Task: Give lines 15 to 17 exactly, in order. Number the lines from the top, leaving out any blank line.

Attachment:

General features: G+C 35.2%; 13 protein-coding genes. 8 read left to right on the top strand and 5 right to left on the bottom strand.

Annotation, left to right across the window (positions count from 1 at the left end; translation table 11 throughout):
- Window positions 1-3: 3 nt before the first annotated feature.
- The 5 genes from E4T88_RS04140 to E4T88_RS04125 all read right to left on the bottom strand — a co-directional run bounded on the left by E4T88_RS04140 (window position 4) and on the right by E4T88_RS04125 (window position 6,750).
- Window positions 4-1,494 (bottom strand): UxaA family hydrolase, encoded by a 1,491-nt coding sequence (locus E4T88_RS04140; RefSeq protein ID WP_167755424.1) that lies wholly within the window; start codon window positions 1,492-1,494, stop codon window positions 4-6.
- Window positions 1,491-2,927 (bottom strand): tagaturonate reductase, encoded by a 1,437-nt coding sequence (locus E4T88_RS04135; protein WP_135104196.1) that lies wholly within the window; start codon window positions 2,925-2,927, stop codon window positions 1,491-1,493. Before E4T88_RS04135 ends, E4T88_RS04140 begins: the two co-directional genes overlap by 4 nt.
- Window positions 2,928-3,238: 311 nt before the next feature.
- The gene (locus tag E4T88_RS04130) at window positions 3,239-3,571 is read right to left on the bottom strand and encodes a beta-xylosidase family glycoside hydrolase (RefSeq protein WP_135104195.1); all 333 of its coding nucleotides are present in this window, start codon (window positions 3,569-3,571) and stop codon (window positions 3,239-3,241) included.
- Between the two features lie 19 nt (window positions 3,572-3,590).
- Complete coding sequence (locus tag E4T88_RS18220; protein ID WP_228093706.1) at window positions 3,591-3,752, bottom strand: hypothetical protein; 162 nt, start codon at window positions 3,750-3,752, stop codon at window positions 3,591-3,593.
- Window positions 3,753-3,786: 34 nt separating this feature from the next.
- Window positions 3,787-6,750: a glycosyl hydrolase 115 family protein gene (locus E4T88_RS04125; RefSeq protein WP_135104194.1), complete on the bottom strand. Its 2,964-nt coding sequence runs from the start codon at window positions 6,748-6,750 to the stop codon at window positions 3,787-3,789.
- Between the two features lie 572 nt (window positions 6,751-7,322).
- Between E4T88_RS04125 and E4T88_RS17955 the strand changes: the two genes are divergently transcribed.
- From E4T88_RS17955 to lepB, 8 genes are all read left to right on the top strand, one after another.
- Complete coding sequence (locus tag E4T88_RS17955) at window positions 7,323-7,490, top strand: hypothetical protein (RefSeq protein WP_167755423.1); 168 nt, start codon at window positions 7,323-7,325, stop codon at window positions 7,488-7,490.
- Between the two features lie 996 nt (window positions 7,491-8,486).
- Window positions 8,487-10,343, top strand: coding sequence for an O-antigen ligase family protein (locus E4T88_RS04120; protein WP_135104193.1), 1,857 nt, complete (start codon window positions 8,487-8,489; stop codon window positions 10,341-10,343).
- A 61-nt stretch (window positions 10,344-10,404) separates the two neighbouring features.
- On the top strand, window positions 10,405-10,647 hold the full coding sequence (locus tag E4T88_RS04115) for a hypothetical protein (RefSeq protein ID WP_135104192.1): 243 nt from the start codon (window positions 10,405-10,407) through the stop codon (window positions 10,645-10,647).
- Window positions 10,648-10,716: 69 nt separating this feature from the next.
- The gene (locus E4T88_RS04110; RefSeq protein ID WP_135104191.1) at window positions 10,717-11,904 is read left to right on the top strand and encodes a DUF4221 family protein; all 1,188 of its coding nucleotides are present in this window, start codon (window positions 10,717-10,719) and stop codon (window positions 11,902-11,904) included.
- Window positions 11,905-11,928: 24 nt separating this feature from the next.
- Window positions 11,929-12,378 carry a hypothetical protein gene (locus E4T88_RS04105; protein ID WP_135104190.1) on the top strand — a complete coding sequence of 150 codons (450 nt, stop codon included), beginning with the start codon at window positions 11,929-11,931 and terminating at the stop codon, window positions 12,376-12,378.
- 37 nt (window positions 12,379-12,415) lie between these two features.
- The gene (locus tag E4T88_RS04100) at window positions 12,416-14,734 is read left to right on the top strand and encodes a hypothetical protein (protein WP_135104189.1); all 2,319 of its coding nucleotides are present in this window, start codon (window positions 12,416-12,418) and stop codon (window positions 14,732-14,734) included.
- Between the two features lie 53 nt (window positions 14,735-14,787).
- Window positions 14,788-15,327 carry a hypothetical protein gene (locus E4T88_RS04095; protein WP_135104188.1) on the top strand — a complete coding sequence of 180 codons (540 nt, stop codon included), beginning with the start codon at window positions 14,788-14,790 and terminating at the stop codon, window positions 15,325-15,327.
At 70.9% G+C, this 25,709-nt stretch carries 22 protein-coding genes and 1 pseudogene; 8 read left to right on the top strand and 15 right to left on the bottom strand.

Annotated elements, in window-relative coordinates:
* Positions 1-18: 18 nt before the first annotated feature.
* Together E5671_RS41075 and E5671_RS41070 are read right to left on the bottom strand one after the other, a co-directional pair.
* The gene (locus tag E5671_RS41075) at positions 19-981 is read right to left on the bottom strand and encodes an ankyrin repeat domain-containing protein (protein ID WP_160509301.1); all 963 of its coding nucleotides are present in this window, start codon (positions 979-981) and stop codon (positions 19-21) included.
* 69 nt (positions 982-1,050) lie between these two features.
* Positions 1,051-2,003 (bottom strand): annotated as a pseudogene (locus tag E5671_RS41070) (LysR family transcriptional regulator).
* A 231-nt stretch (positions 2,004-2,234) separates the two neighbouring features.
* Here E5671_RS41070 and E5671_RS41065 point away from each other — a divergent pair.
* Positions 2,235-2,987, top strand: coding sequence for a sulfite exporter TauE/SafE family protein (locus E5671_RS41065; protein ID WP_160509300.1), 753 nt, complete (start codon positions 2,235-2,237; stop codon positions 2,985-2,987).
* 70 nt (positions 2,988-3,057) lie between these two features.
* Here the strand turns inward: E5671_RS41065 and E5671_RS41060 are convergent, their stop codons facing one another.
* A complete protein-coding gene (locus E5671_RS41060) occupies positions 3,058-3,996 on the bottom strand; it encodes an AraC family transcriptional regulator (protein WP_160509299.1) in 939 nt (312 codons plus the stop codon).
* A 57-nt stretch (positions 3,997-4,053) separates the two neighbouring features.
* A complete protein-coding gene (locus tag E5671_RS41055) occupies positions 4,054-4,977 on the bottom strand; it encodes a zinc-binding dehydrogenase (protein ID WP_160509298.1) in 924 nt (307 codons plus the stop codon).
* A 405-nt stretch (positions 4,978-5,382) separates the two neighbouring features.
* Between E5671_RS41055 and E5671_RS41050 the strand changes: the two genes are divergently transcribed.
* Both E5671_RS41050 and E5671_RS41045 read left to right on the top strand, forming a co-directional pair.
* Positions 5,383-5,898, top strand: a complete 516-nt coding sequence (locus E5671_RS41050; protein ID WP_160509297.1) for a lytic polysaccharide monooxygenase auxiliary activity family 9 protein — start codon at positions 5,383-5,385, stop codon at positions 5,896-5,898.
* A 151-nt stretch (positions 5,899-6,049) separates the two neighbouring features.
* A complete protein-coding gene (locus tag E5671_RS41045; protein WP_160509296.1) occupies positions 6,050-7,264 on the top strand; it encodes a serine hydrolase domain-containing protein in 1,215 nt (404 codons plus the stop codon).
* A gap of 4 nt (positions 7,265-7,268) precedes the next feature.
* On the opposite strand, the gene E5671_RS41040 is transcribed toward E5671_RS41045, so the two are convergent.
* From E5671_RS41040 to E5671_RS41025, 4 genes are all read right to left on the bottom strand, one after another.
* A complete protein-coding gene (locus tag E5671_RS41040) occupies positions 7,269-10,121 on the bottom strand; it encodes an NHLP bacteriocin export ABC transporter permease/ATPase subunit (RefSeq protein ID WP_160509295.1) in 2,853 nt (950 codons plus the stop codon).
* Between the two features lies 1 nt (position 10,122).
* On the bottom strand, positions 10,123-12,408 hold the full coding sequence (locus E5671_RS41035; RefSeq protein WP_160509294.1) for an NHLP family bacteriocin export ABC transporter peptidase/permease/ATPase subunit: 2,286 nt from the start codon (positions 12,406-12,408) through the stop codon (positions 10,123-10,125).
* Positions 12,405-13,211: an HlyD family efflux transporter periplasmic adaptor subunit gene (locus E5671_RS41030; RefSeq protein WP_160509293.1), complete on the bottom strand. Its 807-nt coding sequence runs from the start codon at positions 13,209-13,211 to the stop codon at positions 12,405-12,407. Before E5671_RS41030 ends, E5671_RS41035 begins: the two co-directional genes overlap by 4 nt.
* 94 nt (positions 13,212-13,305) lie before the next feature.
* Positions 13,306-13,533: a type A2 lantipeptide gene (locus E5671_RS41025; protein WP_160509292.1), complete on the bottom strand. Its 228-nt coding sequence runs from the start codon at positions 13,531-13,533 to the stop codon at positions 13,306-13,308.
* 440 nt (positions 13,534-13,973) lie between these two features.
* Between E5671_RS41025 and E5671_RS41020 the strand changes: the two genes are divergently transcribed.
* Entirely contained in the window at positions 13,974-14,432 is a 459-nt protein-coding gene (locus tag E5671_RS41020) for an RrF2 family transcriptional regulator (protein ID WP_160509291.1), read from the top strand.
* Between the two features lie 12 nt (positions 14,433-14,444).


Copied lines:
- From E4T88_RS17955 to lepB, 8 genes are all read left to right on the top strand, one after another.
- Complete coding sequence (locus tag E4T88_RS17955) at window positions 7,323-7,490, top strand: hypothetical protein (RefSeq protein WP_167755423.1); 168 nt, start codon at window positions 7,323-7,325, stop codon at window positions 7,488-7,490.
- Between the two features lie 996 nt (window positions 7,491-8,486).